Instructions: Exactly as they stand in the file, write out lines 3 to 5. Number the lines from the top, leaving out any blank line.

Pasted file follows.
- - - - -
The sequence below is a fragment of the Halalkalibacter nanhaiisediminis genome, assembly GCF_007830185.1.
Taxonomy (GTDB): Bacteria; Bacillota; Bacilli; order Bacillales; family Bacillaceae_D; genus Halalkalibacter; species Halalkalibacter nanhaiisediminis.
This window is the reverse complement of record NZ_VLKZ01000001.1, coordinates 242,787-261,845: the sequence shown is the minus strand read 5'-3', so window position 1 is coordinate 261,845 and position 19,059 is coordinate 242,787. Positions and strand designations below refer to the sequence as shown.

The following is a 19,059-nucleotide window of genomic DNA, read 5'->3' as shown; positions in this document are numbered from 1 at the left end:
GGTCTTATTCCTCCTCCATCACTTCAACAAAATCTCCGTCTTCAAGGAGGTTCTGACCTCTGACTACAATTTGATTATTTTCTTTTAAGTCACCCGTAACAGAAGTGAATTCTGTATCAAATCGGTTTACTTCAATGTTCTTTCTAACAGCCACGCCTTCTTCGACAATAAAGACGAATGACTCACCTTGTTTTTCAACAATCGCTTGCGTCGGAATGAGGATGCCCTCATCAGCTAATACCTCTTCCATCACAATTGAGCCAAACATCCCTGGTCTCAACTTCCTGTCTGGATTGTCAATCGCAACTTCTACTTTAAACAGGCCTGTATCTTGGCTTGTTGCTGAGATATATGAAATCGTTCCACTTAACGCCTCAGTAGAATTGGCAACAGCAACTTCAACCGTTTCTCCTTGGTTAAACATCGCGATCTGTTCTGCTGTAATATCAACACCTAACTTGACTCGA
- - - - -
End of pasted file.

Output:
This window is the reverse complement of record NZ_VLKZ01000001.1, coordinates 242,787-261,845: the sequence shown is the minus strand read 5'-3', so window position 1 is coordinate 261,845 and position 19,059 is coordinate 242,787. Positions and strand designations below refer to the sequence as shown.

The following is a 19,059-nucleotide window of genomic DNA, read 5'->3' as shown; positions in this document are numbered from 1 at the left end:
GGTCTTATTCCTCCTCCATCACTTCAACAAAATCTCCGTCTTCAAGGAGGTTCTGACCTCTGACTACAATTTGATTATTTTCTTTTAAGTCACCCGTAACAGAAGTGAATTCTGTATCAAATCGGTTTACTTCAATGTTCTTTCTAACAGCCACGCCTTCTTCGACAATAAAGACGAATGACTCACCTTGTTTTTCAACAATCGCTTGCGTCGGAATGAGGATGCCCTCATCAGCTAATACCTCTTCCATCACAATTGAGCCAAACATCCCTGGTCTCAACTTCCTGTCTGGATTGTCAATCGCAACTTCTACTTTAAACAGGCCTGTATCTTGGCTTGTTGCTGAGATATATGAAATCGTTCCACTTAACGCCTCAGTAGAATTGGCAACAGCAACTTCAACCGTTTCTCCTTGGTTAAACATCGCGATCTGTTCTGCTGTAATATCAACACCTAACTTGACTCGA